Children in the UK have a rich history of playing music and enjoying the wider benefits it has on learning and wellbeing. However, cultural education has undergone dramatic changes over the last decade. Most significantly, is the declassification of music as a core subject in secondary school, reduced public spending on cultural education and an increase in time-poor teachers and stressed children.
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Mental Wellbeing

Research from Arts Council England and Cultural Learning Alliance also found:

  • Students from low income families that take part in arts activities are 3 times more likely to gain a degree
  • Students who study arts subjects are more employable and more likely to stay in employment than those than those from other disciplines
  • Levels of wellbeing are generally reported to be higher amongst those with higher arts and culture engagement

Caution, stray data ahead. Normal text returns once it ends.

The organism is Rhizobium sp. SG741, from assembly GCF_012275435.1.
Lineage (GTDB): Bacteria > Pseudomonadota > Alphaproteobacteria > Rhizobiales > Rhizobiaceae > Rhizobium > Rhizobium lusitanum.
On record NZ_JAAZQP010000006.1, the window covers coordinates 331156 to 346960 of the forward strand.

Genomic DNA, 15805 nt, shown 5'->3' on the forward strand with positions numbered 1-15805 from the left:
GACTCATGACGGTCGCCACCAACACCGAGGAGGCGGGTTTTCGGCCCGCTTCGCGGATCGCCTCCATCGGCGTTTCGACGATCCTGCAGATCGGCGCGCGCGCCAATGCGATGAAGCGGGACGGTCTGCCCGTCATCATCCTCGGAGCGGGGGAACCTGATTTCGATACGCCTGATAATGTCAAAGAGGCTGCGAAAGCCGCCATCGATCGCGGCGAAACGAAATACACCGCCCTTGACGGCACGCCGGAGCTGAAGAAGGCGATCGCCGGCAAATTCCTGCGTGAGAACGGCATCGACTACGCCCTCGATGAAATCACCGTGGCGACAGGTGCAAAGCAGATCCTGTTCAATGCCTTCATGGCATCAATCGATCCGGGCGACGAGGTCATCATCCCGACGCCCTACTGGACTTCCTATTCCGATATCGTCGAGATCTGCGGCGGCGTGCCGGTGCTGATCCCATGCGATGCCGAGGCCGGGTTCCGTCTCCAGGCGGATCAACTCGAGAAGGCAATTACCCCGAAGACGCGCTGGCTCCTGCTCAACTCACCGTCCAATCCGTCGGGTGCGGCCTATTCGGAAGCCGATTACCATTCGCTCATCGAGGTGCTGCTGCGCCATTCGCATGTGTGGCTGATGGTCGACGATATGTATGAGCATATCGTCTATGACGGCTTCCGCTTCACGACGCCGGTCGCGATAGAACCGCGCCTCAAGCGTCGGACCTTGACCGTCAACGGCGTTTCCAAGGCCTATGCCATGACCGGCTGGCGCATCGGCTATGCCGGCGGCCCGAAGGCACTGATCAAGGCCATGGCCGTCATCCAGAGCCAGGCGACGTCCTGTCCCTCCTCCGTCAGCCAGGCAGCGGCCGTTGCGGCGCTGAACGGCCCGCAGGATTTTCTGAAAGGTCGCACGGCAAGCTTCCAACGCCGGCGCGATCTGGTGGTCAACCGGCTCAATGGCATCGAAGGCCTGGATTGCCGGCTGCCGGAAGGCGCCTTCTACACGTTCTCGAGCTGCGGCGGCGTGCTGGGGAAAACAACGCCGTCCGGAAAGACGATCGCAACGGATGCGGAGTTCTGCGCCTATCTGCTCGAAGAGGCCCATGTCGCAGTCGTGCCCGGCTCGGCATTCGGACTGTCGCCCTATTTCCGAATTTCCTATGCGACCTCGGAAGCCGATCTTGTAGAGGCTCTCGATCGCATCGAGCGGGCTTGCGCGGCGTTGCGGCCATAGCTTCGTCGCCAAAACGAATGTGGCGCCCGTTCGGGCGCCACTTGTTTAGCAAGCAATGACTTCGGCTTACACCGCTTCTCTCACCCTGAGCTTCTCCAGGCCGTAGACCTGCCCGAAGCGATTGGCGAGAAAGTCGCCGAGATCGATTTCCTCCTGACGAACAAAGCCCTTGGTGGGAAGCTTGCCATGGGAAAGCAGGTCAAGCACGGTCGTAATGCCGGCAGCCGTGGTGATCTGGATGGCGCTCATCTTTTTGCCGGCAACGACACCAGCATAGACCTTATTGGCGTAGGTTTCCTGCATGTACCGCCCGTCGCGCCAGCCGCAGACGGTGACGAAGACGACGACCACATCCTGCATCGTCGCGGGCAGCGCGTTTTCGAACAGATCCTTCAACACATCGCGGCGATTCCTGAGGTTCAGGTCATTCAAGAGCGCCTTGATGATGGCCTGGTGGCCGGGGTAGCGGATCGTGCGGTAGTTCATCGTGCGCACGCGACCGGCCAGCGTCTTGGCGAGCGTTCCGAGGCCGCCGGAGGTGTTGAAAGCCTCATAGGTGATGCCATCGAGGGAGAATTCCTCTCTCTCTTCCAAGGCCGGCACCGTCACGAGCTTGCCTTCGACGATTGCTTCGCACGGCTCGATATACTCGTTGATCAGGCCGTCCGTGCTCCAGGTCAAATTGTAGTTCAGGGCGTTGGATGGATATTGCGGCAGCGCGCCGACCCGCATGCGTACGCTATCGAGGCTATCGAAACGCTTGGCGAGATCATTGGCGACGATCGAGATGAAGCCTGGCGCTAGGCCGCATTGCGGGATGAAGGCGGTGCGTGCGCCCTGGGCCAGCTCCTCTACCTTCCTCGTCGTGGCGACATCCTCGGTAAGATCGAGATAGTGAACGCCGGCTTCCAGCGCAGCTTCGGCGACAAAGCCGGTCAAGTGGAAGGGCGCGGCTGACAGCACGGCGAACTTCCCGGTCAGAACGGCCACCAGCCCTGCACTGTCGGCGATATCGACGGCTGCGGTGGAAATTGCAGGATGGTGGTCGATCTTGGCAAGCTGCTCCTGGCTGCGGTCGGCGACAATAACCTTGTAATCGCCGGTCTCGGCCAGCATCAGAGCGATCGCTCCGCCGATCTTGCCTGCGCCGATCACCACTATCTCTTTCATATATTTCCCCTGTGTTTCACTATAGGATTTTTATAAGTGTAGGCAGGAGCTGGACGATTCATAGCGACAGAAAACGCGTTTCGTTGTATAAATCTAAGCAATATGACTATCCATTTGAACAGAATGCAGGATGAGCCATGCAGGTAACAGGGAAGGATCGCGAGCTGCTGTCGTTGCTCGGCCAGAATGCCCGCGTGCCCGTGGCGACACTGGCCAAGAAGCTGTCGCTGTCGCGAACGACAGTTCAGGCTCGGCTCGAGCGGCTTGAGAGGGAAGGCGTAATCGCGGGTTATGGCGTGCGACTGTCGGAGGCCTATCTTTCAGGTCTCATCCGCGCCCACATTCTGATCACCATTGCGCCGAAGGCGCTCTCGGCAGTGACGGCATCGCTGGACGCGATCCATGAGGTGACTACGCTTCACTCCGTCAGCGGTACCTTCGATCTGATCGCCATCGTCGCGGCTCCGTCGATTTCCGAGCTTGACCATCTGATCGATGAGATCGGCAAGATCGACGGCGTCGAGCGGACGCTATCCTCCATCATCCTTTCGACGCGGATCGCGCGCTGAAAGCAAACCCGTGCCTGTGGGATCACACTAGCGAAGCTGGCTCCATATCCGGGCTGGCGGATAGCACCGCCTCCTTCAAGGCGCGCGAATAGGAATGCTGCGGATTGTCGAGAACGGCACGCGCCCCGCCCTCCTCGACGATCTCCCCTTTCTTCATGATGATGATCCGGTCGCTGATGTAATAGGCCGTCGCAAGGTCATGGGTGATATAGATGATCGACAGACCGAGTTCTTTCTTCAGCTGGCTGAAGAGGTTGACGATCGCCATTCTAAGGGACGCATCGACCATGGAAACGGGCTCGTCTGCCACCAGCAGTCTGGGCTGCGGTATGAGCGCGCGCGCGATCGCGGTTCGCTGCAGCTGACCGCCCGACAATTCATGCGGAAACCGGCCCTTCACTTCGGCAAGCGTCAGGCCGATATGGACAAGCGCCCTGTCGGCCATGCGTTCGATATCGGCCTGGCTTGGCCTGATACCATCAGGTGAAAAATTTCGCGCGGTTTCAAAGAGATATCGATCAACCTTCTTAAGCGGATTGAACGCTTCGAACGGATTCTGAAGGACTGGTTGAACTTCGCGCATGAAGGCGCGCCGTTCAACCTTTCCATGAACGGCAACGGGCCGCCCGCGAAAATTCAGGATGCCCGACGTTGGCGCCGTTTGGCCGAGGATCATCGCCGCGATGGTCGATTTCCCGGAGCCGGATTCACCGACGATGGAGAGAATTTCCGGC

• Taking part in structured music activities improves attainment in maths, early language acquisition and early literacy
  • Participation in structured arts activities increases cognitive abilities

How is Musical Futures part of the solution?
We want more music making in schools – and the tried-and-tested Musical Futures approach gets young people making and creating music, regardless of their background.

Musical Futures is a pedagogical approach that is based on the real-world learning practices of popular and community musicians. At its heart are a set of core values and an ethos to underpin any music learning context in order to ensure an inclusive, relevant and accessible approach.

We support teachers, schools, music education hubs and other organisations to implement the Musical Futures approach by providing face-to-face training and consultancy, developing new resources and looking after a growing community of practice.

Read about the impact of Musical Futures here